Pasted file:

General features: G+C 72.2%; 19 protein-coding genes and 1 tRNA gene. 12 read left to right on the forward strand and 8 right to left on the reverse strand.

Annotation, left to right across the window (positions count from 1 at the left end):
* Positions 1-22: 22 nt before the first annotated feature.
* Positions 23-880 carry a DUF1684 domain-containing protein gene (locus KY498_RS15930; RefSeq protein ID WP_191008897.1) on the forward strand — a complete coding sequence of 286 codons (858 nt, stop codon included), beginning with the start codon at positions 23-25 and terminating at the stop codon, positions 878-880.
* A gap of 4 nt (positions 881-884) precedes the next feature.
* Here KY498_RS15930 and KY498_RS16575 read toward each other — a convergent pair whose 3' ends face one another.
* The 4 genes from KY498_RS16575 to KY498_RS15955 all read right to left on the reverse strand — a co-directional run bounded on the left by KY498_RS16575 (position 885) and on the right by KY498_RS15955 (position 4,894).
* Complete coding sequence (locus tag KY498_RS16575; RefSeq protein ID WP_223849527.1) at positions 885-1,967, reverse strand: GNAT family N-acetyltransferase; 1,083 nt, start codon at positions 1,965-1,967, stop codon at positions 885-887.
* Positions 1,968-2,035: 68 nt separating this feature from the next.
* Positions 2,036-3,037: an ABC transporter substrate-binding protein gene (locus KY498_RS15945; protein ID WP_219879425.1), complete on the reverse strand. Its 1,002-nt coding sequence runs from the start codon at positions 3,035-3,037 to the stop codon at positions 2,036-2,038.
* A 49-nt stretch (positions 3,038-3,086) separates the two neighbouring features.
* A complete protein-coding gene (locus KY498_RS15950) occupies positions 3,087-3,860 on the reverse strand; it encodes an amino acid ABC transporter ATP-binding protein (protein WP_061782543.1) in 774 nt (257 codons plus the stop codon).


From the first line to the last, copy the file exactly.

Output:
General features: G+C 72.2%; 19 protein-coding genes and 1 tRNA gene. 12 read left to right on the forward strand and 8 right to left on the reverse strand.

Annotation, left to right across the window (positions count from 1 at the left end):
* Positions 1-22: 22 nt before the first annotated feature.
* Positions 23-880 carry a DUF1684 domain-containing protein gene (locus KY498_RS15930; RefSeq protein ID WP_191008897.1) on the forward strand — a complete coding sequence of 286 codons (858 nt, stop codon included), beginning with the start codon at positions 23-25 and terminating at the stop codon, positions 878-880.
* A gap of 4 nt (positions 881-884) precedes the next feature.
* Here KY498_RS15930 and KY498_RS16575 read toward each other — a convergent pair whose 3' ends face one another.
* The 4 genes from KY498_RS16575 to KY498_RS15955 all read right to left on the reverse strand — a co-directional run bounded on the left by KY498_RS16575 (position 885) and on the right by KY498_RS15955 (position 4,894).
* Complete coding sequence (locus tag KY498_RS16575; RefSeq protein ID WP_223849527.1) at positions 885-1,967, reverse strand: GNAT family N-acetyltransferase; 1,083 nt, start codon at positions 1,965-1,967, stop codon at positions 885-887.
* Positions 1,968-2,035: 68 nt separating this feature from the next.
* Positions 2,036-3,037: an ABC transporter substrate-binding protein gene (locus KY498_RS15945; protein ID WP_219879425.1), complete on the reverse strand. Its 1,002-nt coding sequence runs from the start codon at positions 3,035-3,037 to the stop codon at positions 2,036-2,038.
* A 49-nt stretch (positions 3,038-3,086) separates the two neighbouring features.
* A complete protein-coding gene (locus KY498_RS15950) occupies positions 3,087-3,860 on the reverse strand; it encodes an amino acid ABC transporter ATP-binding protein (protein WP_061782543.1) in 774 nt (257 codons plus the stop codon).